“Let’s keep fighting — it is worth fighting for your history,” Isaacson said in a follow-up interview at the Almon Starr house Dec. 21. “I’m not opposed to new buildings in the city, but this is not the place for it. I can see this being several things: It can be a privately owned office.” 

Isaacson said during the meeting that the Historical Commission is a policy-making body and it has say in what happens to the house due to the Historical Commission being on the deed restriction for the Almon Starr house.

City Attorney David Gillam said during a phone interview that Robertson Homes representatives contacted the city’s Planning Department more than a month ago showing interest in acquiring the Almon Starr property.

“I think they had presented a conceptual design to the Planning Department, but there was never anything formally submitted,” he said. 

He added that the city advised Robertson Homes of some of the deed restrictions that were in place, “including the role that the Historical Commission would have, including approving potentially anything that was going to be built on the property.”

Gillam said that since then, the city has not had any further contact with Robertson Homes representatives regarding any kind of development.

He added that potential development would be subject to a regular review and approval from the city’s Planning Commission.

“Because it was never formally submitted, it never got to the point that anyone ever determined what the approval process would be,” Gillam said. “We’re not aware of any other proposal for development on the property other than what Robertson brothers discussed. … We’re in a position (to) kind of wait and see what develops.”

Royal Oak resident Marilyn Carpenter spoke at the meeting and said that she moved into the city, near the Almon Starr house, because she was assured by a real estate agent that the house would never be built up.

“(That there is no current plan to develop the property) thrilled us, because we loved the location. I don’t understand what happened to our society that thinks they have to sell to someone that is greedy to put three-story buildings on that property,” she said, adding that if the property would have been developed, parking would have been an issue. “There would be no parking except on the street. … We need to keep historic property historic.”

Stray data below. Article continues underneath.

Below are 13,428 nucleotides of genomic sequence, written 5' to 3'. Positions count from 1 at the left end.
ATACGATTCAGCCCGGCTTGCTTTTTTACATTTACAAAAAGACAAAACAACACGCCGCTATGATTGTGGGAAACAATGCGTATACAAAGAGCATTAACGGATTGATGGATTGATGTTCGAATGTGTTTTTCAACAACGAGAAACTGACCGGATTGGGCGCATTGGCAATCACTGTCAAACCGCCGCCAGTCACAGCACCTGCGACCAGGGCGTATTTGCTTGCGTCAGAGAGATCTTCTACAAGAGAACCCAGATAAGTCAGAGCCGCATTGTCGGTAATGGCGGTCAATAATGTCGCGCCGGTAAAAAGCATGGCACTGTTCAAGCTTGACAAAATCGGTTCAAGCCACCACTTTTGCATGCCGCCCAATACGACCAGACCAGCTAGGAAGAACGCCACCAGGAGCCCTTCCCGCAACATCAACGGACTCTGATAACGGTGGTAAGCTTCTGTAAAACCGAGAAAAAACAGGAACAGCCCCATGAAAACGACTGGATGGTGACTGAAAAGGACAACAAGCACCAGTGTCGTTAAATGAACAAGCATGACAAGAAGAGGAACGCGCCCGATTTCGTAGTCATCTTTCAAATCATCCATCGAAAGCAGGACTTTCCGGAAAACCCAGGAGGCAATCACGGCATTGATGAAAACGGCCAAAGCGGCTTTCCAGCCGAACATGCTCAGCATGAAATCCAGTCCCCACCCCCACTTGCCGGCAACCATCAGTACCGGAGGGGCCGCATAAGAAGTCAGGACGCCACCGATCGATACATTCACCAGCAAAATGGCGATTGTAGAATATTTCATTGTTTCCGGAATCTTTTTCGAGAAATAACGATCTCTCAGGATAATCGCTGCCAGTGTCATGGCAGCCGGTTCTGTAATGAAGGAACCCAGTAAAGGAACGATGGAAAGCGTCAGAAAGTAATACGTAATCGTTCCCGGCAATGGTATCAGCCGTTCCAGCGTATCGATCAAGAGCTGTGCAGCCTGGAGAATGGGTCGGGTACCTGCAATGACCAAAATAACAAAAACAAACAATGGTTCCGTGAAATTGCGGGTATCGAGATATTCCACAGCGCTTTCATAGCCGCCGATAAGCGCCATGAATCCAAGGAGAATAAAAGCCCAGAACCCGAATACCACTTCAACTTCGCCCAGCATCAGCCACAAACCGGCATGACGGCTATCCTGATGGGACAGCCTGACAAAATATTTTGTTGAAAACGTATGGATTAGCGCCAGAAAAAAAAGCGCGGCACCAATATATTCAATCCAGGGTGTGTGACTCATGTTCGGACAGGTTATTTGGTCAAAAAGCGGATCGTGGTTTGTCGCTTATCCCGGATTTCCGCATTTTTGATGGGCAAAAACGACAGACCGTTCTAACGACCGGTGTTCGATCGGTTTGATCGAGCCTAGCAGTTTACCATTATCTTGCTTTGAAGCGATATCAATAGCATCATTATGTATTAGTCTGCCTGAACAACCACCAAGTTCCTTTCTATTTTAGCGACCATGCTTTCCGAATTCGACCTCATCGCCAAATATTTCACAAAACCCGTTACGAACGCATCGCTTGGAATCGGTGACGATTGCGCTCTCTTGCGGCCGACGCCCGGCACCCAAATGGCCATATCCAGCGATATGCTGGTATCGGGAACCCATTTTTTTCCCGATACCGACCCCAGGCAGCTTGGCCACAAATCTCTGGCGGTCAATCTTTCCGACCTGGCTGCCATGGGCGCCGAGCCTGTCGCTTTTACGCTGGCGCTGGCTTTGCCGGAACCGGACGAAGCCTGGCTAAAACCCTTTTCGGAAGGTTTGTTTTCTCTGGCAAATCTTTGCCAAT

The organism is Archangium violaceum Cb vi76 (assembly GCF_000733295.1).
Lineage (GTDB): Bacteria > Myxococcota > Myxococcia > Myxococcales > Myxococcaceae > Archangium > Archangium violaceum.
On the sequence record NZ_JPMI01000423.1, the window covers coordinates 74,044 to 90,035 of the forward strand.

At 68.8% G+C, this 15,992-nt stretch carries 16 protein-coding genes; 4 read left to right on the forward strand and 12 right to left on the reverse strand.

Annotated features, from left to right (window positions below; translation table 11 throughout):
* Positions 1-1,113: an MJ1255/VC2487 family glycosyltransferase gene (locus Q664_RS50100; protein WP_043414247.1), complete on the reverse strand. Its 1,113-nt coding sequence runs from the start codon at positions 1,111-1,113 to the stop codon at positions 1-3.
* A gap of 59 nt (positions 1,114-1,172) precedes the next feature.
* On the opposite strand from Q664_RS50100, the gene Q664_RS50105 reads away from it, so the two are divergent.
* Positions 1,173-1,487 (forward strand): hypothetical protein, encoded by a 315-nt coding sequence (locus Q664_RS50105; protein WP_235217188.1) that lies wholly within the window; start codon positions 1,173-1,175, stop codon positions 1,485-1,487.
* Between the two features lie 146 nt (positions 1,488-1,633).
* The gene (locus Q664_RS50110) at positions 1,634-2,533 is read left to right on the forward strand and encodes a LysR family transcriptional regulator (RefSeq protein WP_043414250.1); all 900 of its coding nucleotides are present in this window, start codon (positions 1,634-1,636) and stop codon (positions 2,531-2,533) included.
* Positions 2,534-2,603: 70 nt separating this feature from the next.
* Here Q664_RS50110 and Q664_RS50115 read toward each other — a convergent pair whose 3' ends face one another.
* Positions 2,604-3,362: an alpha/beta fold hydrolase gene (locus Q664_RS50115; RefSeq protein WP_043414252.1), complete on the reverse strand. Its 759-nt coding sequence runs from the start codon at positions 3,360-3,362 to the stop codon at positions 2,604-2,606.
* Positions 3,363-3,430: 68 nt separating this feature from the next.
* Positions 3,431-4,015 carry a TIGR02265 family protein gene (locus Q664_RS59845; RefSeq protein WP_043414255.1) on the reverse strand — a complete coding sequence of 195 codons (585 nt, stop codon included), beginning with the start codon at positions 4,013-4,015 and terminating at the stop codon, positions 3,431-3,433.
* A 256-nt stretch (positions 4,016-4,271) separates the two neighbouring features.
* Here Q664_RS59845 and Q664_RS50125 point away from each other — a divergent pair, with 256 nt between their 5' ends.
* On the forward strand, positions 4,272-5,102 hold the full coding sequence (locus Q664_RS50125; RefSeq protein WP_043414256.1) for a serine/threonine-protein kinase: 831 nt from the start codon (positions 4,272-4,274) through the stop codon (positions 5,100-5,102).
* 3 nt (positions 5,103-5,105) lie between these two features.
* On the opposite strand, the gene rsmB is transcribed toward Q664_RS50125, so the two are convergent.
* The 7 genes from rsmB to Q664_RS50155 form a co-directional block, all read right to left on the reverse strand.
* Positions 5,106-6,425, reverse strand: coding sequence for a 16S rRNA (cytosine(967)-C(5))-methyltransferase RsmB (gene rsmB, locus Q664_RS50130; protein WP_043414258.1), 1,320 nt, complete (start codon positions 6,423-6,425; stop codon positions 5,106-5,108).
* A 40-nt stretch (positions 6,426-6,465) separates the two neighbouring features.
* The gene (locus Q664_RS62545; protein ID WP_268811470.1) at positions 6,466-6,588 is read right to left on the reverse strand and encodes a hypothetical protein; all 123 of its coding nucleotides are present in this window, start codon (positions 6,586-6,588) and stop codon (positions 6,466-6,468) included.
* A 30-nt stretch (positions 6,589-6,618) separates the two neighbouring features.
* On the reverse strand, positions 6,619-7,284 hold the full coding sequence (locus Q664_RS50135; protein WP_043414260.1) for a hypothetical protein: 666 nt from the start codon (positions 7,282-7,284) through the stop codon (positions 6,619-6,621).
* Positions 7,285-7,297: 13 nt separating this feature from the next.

A question at the meeting was if people could purchase the Almon Starr property and live in it.

Isaacson said someone could, but the hefty price tag might deter people from doing so.

Another attendee asked if a similar business, such as a law firm, could purchase the property.

Isaacson mentioned that the house is not handicapped accessible and does not have a kitchen, though one could be installed. The property also has 12 spaces for parking.

Tom Regan, president of the recently reinstituted Friends of the Almon Starr House, said during the meeting that he doesn’t think it is the public’s responsibility to come up with the use part. 

“Purchased privately or publicly, we want it to be spared,” he said.

Isaacson said that the Historical Commission is “basically the only defense for that property” and she, like many others, just want the property to be preserved.

“Right now, we hear you loud and clear,” she said.

After the meeting, Isaacson said that the Historical Commission is going to approach the city with several ideas for potential use of the Almon Starr property, including as a community house.

“Our board voted for that (idea) for a community house; that is one of our ideas,” she added.

“I am hoping that the city does do some protections and does do a study on the house and the property, and then go from there as far as historically deeming it through the city and giving it (the deed restrictions) more teeth,” she said.

For more information on the law office and property, go to